Blasphemy referendum - It is important that we all vote

Many people who intend to vote in the Presidential election may not be aware that they will also receive a ballot paper asking them to vote on a referendum to amend our blasphemy laws.

It is important that we vote on this issue and, in advance of that, reflect on how, in some countries, committing blasphemy is a serious crime, punishable by a long prison sentence, or even death.

On Monday, Pakistan’s Supreme Court heard the final appeal of a Christian woman who has been on death row for nearly a decade, on the accusation that she insulted Islam’s prophet, Muhammad. The court has reserved its judgement.

Aasiya Noreen — better known as ‘Asia Bibi’ — is a 47-year-old married mother of five who was charged with violating Pakistan’s notorious blasphemy law in 2009.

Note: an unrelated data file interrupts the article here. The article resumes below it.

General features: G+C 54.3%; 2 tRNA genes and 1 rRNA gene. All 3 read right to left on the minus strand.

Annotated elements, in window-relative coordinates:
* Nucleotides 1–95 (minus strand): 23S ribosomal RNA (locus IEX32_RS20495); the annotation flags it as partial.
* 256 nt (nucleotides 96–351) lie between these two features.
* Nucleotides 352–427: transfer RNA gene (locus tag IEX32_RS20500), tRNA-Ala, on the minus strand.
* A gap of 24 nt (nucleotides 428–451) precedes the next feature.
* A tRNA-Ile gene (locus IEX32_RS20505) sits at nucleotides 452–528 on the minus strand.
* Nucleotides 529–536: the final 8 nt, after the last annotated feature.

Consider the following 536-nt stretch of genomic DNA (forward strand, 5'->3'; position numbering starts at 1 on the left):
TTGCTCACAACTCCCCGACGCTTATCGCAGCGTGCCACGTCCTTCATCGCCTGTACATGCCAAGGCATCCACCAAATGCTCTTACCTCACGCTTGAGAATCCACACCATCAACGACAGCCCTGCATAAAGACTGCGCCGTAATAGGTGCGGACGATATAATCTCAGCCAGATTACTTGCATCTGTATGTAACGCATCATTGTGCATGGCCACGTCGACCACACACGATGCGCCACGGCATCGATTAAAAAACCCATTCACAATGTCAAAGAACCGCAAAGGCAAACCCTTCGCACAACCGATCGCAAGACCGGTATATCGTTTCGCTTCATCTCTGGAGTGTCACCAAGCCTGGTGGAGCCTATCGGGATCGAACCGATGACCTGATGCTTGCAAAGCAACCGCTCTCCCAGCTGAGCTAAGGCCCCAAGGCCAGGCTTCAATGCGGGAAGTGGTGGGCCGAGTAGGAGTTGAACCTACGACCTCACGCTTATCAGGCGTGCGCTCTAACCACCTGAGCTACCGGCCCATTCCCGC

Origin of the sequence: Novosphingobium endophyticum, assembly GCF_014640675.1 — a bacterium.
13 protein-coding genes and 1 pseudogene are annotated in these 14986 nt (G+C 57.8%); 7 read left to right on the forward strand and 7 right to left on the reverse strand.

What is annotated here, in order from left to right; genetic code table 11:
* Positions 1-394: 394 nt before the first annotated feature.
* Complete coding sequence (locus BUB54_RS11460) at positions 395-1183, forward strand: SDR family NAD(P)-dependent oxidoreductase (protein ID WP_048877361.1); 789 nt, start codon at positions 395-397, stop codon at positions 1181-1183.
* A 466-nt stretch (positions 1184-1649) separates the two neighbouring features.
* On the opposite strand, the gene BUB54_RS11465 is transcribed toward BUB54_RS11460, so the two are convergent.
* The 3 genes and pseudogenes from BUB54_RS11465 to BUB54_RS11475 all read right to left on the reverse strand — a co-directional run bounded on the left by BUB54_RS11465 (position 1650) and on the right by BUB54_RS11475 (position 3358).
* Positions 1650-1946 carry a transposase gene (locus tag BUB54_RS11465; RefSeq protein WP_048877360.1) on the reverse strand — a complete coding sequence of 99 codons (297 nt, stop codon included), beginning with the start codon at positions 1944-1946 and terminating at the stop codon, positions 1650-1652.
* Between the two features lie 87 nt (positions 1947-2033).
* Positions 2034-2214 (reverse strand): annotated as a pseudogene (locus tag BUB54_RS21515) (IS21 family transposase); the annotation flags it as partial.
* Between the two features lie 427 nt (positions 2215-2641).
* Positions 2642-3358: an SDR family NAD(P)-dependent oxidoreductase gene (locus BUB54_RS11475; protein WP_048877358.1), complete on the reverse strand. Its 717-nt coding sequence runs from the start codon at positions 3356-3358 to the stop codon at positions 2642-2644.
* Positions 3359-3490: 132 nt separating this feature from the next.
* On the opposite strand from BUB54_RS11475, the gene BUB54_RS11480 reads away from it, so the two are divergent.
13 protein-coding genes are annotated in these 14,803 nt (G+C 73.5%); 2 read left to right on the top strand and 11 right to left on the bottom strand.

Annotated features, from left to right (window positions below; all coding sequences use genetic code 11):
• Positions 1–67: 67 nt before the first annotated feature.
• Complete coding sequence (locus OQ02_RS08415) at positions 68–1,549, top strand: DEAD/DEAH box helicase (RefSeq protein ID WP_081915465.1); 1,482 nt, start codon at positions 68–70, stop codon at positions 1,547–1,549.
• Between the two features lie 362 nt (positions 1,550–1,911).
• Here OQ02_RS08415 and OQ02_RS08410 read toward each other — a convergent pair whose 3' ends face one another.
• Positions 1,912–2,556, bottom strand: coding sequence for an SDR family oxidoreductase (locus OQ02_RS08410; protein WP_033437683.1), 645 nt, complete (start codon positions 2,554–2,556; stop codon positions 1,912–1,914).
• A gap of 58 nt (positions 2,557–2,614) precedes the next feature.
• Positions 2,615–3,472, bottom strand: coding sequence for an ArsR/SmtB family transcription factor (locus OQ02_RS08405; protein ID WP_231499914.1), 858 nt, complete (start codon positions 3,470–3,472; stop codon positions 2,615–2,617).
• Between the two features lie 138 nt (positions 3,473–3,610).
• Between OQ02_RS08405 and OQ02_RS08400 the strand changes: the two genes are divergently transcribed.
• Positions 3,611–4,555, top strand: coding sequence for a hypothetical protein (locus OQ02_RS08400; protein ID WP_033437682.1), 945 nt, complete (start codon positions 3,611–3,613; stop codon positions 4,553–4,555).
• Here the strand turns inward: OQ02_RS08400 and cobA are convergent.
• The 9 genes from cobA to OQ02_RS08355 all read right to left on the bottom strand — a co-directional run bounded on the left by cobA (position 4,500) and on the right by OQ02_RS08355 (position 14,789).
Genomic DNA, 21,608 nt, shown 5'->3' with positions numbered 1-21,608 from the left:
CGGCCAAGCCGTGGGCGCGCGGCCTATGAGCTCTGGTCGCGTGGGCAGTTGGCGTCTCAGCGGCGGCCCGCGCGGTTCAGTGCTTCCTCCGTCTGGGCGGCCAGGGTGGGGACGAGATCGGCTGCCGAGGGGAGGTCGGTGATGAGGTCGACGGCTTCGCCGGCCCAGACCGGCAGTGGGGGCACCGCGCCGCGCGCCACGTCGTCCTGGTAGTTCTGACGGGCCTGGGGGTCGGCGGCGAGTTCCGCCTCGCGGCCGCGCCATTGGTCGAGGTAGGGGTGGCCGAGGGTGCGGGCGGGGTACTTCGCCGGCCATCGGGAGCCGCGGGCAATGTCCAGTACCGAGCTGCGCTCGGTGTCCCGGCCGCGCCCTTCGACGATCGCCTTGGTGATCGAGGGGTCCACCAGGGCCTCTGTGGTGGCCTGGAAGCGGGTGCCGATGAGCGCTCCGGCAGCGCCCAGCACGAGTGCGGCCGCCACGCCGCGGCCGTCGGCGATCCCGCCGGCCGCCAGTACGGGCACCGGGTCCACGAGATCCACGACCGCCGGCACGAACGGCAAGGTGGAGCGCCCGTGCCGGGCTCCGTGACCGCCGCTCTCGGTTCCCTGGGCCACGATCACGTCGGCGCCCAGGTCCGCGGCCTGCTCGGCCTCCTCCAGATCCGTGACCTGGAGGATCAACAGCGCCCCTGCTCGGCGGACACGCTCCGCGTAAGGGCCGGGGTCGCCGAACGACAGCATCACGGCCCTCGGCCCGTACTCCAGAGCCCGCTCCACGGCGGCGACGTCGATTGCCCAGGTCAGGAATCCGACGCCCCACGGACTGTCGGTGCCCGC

A Punjabi court sentenced her to death by hanging before cheering crowds, in late 2010. “I’ve been locked up, handcuffed, and chained, banished from the world and waiting to die,” says Bibi in her smuggled memoirs.

Whatever way anyone might wish to vote in the blasphemy referendum, it is worth noting that, even as the law now stands, nobody in Ireland can be imprisoned for blasphemy.

While the 2009 Defamation Act gives legal effect to the current constitutional provision, only a fine — albeit a very substantial one — can be imposed by an Irish court.


More in this Section

Waiting for Brexit is like Waiting for Godot - with delay and inaction the order of the day

Reader's Blog: Blasphemy vote is a slap in face for good will

City to choose name for bridge: A brave life with relevant lessons

Comatose campaign enlivened: Challenging PC limits of Áras debate


Breaking Stories

As Karlie Kloss marries Joshua Kushner, here are 8 of her biggest fashion moments

This clever new app can help new parents decide if their baby needs to see a doctor

‘Acne won’t stop me living my life’ – Millie Mackintosh on how she got her skin under control

'Jesus, did I paint them?’; Robert Ballagh reacts to the nude portraits to him and his wife

More From The Irish Examiner